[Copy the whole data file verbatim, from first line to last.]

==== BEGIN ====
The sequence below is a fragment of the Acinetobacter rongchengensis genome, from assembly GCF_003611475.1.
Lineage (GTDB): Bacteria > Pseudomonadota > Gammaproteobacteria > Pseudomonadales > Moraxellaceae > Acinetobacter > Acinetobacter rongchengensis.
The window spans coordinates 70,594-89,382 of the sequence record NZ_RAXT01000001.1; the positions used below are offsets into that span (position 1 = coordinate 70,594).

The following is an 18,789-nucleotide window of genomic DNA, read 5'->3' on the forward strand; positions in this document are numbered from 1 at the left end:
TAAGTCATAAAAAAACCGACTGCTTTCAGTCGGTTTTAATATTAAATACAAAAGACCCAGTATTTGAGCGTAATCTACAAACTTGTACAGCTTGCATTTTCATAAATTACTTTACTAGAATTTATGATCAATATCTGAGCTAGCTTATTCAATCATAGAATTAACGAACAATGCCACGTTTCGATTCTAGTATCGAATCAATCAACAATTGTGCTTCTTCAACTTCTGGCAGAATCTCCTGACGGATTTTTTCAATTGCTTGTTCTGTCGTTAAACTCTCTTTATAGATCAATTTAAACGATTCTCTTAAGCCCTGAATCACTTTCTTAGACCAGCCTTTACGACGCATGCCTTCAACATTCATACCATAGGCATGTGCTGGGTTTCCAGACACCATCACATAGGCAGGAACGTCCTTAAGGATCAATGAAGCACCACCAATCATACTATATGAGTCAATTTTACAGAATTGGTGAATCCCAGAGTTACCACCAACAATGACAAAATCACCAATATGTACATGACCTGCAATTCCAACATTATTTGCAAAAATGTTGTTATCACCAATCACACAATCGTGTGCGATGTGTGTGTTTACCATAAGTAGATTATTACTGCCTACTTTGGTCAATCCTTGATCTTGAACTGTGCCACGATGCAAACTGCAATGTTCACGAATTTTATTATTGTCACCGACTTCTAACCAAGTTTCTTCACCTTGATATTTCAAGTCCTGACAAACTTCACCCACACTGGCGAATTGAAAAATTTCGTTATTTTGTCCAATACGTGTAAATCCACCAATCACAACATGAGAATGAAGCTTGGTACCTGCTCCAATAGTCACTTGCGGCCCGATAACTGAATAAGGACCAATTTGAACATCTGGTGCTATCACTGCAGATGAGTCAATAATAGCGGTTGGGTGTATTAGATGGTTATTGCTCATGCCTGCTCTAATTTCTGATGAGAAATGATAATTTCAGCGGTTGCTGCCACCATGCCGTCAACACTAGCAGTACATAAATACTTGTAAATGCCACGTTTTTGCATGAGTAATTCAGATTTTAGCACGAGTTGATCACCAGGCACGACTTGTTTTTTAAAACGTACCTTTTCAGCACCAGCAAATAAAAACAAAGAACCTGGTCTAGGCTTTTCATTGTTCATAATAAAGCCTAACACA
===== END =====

The sequence below is a fragment of the Acinetobacter rongchengensis genome, from assembly GCF_003611475.1.
Lineage (GTDB): Bacteria > Pseudomonadota > Gammaproteobacteria > Pseudomonadales > Moraxellaceae > Acinetobacter > Acinetobacter rongchengensis.
The window spans coordinates 70,594-89,382 of the sequence record NZ_RAXT01000001.1; the positions used below are offsets into that span (position 1 = coordinate 70,594).

The following is an 18,789-nucleotide window of genomic DNA, read 5'->3' on the forward strand; positions in this document are numbered from 1 at the left end:
TAAGTCATAAAAAAACCGACTGCTTTCAGTCGGTTTTAATATTAAATACAAAAGACCCAGTATTTGAGCGTAATCTACAAACTTGTACAGCTTGCATTTTCATAAATTACTTTACTAGAATTTATGATCAATATCTGAGCTAGCTTATTCAATCATAGAATTAACGAACAATGCCACGTTTCGATTCTAGTATCGAATCAATCAACAATTGTGCTTCTTCAACTTCTGGCAGAATCTCCTGACGGATTTTTTCAATTGCTTGTTCTGTCGTTAAACTCTCTTTATAGATCAATTTAAACGATTCTCTTAAGCCCTGAATCACTTTCTTAGACCAGCCTTTACGACGCATGCCTTCAACATTCATACCATAGGCATGTGCTGGGTTTCCAGACACCATCACATAGGCAGGAACGTCCTTAAGGATCAATGAAGCACCACCAATCATACTATATGAGTCAATTTTACAGAATTGGTGAATCCCAGAGTTACCACCAACAATGACAAAATCACCAATATGTACATGACCTGCAATTCCAACATTATTTGCAAAAATGTTGTTATCACCAATCACACAATCGTGTGCGATGTGTGTGTTTACCATAAGTAGATTATTACTGCCTACTTTGGTCAATCCTTGATCTTGAACTGTGCCACGATGCAAACTGCAATGTTCACGAATTTTATTATTGTCACCGACTTCTAACCAAGTTTCTTCACCTTGATATTTCAAGTCCTGACAAACTTCACCCACACTGGCGAATTGAAAAATTTCGTTATTTTGTCCAATACGTGTAAATCCACCAATCACAACATGAGAATGAAGCTTGGTACCTGCTCCAATAGTCACTTGCGGCCCGATAACTGAATAAGGACCAATTTGAACATCTGGTGCTATCACTGCAGATGAGTCAATAATAGCGGTTGGGTGTATTAGATGGTTATTGCTCATGCCTGCTCTAATTTCTGATGAGAAATGATAATTTCAGCGGTTGCTGCCACCATGCCGTCAACACTAGCAGTACATAAATACTTGTAAATGCCACGTTTTTGCATGAGTAATTCAGATTTTAGCACGAGTTGATCACCAGGCACGACTTGTTTTTTAAAACGTACCTTTTCAGCACCAGCAAATAAAAACAAAGAACCTGGTCTAGGCTTTTCATTGTTCATAATAAAGCCTAACACA